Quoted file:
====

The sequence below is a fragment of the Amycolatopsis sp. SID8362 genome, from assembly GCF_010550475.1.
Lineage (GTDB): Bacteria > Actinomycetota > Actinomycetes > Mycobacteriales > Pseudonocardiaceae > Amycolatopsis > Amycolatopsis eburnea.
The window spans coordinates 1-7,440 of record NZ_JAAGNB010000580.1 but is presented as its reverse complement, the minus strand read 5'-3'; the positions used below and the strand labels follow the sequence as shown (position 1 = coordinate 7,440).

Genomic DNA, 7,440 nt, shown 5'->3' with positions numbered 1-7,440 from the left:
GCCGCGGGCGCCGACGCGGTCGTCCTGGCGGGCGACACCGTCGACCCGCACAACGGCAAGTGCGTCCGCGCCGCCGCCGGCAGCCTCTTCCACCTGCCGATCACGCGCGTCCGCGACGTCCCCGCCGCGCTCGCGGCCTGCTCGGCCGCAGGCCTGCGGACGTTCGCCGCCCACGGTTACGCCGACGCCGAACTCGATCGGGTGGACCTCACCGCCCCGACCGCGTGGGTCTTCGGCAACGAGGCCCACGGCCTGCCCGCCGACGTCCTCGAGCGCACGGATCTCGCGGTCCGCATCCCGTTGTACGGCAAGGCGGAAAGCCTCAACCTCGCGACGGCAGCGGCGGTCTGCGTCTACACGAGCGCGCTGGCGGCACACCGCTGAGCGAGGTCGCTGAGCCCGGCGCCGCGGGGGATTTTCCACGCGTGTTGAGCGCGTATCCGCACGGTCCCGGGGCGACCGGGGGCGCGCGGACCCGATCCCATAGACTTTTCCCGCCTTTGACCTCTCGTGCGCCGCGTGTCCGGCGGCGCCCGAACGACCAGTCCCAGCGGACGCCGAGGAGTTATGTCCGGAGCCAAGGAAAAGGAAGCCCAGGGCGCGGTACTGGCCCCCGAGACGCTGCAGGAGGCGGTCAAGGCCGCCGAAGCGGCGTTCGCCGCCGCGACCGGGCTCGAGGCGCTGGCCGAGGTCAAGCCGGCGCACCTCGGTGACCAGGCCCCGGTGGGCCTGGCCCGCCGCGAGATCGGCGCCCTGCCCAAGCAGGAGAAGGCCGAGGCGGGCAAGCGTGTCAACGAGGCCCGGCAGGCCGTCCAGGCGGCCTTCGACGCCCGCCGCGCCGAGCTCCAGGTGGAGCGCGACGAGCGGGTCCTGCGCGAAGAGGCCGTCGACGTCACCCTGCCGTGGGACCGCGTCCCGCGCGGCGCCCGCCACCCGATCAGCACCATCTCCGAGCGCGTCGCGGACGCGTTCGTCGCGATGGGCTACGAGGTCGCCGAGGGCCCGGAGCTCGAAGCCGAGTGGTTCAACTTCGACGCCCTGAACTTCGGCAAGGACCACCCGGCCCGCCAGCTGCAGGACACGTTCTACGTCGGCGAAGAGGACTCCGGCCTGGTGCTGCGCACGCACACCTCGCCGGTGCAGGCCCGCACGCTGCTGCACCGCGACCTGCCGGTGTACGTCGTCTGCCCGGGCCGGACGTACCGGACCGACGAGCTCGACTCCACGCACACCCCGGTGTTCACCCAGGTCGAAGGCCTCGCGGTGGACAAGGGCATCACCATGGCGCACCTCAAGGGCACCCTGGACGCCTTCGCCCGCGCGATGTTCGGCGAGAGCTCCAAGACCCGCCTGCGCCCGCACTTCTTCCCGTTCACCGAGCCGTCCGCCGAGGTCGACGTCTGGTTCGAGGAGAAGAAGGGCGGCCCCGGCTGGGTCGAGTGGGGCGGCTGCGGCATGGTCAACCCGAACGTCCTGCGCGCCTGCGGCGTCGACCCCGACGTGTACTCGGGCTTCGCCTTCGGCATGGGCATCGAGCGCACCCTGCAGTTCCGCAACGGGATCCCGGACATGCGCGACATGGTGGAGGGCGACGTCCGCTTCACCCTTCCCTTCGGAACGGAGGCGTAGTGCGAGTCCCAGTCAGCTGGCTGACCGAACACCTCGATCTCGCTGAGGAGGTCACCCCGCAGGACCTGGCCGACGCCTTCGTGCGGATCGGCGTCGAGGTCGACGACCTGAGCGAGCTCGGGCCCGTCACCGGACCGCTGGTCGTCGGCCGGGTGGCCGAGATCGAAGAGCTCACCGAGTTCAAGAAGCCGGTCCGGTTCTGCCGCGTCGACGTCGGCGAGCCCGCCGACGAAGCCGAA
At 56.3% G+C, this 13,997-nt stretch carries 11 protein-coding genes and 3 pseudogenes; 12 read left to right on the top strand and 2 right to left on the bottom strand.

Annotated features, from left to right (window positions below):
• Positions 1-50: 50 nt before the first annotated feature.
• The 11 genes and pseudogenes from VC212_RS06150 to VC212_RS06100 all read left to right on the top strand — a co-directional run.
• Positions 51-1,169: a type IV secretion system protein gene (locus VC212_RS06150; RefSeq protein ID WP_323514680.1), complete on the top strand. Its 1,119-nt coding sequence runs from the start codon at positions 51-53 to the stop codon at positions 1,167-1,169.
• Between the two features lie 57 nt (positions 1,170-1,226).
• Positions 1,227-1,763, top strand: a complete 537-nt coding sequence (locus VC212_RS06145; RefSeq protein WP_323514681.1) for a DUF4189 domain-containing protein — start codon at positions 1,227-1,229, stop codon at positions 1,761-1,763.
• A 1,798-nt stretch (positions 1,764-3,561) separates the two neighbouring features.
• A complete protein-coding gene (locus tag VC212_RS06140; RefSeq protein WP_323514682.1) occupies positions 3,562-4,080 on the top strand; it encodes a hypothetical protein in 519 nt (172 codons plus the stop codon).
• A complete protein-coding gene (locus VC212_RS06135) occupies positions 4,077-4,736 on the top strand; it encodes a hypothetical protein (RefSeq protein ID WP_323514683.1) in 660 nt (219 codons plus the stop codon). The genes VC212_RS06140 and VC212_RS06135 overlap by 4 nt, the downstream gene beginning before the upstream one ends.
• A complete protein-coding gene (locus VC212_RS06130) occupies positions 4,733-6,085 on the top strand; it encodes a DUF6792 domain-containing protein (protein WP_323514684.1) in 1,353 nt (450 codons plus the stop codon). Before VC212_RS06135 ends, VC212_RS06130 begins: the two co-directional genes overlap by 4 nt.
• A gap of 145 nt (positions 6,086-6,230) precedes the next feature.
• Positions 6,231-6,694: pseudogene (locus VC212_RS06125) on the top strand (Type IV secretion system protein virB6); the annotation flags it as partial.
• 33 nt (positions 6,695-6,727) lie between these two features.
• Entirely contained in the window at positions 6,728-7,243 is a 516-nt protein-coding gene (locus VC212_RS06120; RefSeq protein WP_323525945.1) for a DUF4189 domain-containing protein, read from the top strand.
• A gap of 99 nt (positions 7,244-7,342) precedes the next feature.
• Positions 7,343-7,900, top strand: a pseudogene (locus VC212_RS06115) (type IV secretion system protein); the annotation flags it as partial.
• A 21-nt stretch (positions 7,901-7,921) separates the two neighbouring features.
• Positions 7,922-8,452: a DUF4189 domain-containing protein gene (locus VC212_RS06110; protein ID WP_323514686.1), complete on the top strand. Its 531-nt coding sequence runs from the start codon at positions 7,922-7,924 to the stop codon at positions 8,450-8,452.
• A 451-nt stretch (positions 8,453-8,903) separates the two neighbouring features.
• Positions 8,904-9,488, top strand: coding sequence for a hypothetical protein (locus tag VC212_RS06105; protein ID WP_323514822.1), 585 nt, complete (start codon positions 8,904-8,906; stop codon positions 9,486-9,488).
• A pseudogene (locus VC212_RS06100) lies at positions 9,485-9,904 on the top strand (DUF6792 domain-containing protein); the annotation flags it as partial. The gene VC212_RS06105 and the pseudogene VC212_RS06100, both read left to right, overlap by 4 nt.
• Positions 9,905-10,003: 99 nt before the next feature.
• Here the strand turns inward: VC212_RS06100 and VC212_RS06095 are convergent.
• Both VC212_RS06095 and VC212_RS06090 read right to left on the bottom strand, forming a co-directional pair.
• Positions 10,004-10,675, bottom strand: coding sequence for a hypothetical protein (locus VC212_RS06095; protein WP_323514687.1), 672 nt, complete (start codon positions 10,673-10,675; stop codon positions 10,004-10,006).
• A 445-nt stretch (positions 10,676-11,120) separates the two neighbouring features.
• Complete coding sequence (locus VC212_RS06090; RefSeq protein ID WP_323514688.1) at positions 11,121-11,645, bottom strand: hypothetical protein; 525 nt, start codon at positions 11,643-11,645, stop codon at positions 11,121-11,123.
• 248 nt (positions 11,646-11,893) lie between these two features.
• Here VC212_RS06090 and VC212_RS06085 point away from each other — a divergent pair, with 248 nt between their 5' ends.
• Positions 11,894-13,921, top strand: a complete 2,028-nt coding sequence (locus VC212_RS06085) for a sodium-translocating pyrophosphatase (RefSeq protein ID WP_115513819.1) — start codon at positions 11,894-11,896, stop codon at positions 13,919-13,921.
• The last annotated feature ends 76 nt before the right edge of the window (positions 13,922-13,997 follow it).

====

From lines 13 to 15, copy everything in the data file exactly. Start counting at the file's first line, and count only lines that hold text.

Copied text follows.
• A 1,798-nt stretch (positions 1,764-3,561) separates the two neighbouring features.
• A complete protein-coding gene (locus tag VC212_RS06140; RefSeq protein WP_323514682.1) occupies positions 3,562-4,080 on the top strand; it encodes a hypothetical protein in 519 nt (172 codons plus the stop codon).
• A complete protein-coding gene (locus VC212_RS06135) occupies positions 4,077-4,736 on the top strand; it encodes a hypothetical protein (RefSeq protein ID WP_323514683.1) in 660 nt (219 codons plus the stop codon). The genes VC212_RS06140 and VC212_RS06135 overlap by 4 nt, the downstream gene beginning before the upstream one ends.